In the center of the Milky Way Galaxy, the first image of the Sagittarius * named black hole, which weighs 4 million suns, will soon be shared.
In April of last year, something that was never done before with international cooperation was done. They have turned their targets from all corners of the earth into a single point. The satellites, which have been turned into the center of the Milky Way Galaxy, have tried to visualize a black hole of 4 million sun weight named Sagittarius, which is here, holding all the galaxies, including the Sun and our Earth, in orbit. According to the latest information, co-occurring data began to be analyzed. You will soon be able to view the black hole in the center that allows our Milky Way Galaxy to stay together.
It may seem strange that there is such a wide time gap between observation and analysis, but there is an explanation. Telescopes are trying to catch a celestial cistern about 26,000 light years from our Earth. A single telescope was not enough for this. Astronomers who want to have a high-quality image have succeeded in developing a world-class virtual telescope by linking together remote telescopes.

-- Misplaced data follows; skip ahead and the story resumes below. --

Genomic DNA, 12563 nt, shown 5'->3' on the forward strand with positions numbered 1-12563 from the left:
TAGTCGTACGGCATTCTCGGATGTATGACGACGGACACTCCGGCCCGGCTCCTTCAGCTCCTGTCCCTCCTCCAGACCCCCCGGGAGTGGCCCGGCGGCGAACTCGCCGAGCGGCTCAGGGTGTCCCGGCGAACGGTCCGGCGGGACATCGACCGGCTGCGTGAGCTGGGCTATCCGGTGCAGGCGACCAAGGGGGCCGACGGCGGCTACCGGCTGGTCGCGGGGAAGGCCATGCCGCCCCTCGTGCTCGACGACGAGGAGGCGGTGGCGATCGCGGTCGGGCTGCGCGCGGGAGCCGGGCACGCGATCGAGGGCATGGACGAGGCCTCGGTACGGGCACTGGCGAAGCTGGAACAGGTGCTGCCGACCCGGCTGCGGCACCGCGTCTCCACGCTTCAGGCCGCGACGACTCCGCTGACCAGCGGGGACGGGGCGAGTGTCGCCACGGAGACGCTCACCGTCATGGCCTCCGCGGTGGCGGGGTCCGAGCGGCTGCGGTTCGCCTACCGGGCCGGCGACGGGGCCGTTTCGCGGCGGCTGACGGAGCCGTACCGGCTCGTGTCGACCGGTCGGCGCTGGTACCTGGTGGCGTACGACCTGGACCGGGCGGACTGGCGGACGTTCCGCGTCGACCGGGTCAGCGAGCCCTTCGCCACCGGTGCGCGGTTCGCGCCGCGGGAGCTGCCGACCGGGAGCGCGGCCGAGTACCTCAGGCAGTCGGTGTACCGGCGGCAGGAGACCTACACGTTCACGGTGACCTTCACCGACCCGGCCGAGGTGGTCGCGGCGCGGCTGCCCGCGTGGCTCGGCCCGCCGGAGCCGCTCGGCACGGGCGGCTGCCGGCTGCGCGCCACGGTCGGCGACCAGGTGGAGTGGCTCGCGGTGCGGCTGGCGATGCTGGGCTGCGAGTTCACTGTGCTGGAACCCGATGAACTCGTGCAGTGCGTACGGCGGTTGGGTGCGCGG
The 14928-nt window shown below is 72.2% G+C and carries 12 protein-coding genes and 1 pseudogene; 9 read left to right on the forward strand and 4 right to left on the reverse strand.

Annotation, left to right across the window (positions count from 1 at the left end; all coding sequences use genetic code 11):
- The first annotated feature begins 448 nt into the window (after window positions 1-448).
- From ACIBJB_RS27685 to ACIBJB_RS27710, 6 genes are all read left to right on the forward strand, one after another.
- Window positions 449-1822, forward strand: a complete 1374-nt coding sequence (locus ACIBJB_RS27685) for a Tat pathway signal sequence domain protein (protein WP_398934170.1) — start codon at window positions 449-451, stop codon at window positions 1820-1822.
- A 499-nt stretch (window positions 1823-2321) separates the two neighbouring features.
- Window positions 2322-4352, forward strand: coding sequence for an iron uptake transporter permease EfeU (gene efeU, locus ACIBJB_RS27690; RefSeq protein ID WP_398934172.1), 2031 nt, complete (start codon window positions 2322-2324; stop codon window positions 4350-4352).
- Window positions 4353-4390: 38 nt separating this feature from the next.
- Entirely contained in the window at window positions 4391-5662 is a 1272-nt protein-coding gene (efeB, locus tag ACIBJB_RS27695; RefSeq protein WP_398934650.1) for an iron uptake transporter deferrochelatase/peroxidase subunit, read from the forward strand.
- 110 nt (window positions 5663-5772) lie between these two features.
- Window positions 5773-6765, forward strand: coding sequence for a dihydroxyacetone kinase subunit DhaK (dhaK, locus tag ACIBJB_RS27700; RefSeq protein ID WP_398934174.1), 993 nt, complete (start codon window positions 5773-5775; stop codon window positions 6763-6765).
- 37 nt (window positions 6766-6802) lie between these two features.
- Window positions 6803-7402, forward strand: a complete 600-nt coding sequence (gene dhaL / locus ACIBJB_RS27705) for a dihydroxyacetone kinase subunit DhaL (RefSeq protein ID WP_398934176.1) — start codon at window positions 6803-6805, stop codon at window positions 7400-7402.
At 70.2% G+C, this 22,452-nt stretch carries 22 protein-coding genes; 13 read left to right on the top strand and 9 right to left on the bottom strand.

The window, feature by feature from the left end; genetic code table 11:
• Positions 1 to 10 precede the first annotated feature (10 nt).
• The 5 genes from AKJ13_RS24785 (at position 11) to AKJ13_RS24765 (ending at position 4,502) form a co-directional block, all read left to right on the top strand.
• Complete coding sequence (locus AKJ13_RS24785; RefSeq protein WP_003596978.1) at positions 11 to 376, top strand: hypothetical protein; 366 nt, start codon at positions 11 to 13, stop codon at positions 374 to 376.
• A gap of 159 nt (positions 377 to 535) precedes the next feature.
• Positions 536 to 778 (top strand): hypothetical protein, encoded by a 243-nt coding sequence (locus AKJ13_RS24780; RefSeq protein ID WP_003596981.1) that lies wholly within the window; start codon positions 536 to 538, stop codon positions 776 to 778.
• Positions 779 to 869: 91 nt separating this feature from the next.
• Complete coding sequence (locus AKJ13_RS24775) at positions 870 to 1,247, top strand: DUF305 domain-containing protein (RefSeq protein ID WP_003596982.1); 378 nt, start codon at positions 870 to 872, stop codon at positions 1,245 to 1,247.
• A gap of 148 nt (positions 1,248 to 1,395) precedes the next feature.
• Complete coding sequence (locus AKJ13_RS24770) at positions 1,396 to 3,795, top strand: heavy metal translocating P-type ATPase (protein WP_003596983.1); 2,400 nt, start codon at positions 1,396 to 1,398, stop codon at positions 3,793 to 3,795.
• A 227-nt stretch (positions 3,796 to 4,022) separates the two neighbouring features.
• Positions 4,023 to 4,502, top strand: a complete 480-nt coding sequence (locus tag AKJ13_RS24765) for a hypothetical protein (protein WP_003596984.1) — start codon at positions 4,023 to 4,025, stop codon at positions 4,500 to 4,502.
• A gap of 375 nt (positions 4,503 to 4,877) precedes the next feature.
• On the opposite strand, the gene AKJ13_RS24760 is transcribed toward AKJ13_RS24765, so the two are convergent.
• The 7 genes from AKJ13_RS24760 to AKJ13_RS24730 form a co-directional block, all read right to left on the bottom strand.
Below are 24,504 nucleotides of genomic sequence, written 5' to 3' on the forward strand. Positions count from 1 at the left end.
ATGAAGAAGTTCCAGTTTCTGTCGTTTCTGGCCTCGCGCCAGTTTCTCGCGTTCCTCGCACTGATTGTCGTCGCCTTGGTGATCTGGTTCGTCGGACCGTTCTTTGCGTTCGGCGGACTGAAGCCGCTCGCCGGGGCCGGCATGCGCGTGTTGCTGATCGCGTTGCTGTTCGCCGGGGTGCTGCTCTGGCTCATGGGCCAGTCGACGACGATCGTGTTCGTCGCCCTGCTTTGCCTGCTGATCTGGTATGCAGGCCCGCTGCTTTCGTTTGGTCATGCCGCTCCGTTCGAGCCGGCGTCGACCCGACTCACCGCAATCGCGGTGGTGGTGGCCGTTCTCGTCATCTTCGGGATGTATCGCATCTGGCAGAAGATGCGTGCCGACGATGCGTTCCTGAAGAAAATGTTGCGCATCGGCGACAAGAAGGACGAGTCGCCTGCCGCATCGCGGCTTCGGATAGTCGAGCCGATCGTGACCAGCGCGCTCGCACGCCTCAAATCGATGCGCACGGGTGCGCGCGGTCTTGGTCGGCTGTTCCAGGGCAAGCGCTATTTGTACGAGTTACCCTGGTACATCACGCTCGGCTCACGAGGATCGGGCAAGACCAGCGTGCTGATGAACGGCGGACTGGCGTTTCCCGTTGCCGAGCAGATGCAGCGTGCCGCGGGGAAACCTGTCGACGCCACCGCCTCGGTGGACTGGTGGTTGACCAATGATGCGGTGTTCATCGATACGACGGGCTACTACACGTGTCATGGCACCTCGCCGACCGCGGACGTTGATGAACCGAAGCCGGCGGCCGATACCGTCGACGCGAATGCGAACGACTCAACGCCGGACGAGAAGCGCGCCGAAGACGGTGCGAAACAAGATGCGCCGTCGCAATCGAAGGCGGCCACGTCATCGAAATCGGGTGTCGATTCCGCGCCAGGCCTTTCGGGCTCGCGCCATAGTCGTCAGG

This virtual telescope, called Event Horizon (event horoscope) telescope, tried to capture images from all over the world, including Antarctica. The weather conditions had to be appropriate for telescopes to capture images. So they had to wait until December 13th for images to be sent to the MIT Haystack Observatory.
At a press conference held last month, the team, MIT Haystack and the Astronomy Institute in Almaty, Max Planck, will analyze and compare these analyzes. The final result will be shared very soon after this explanatory period of approximately 3 weeks. We’ll probably see a black hole for the first time this week.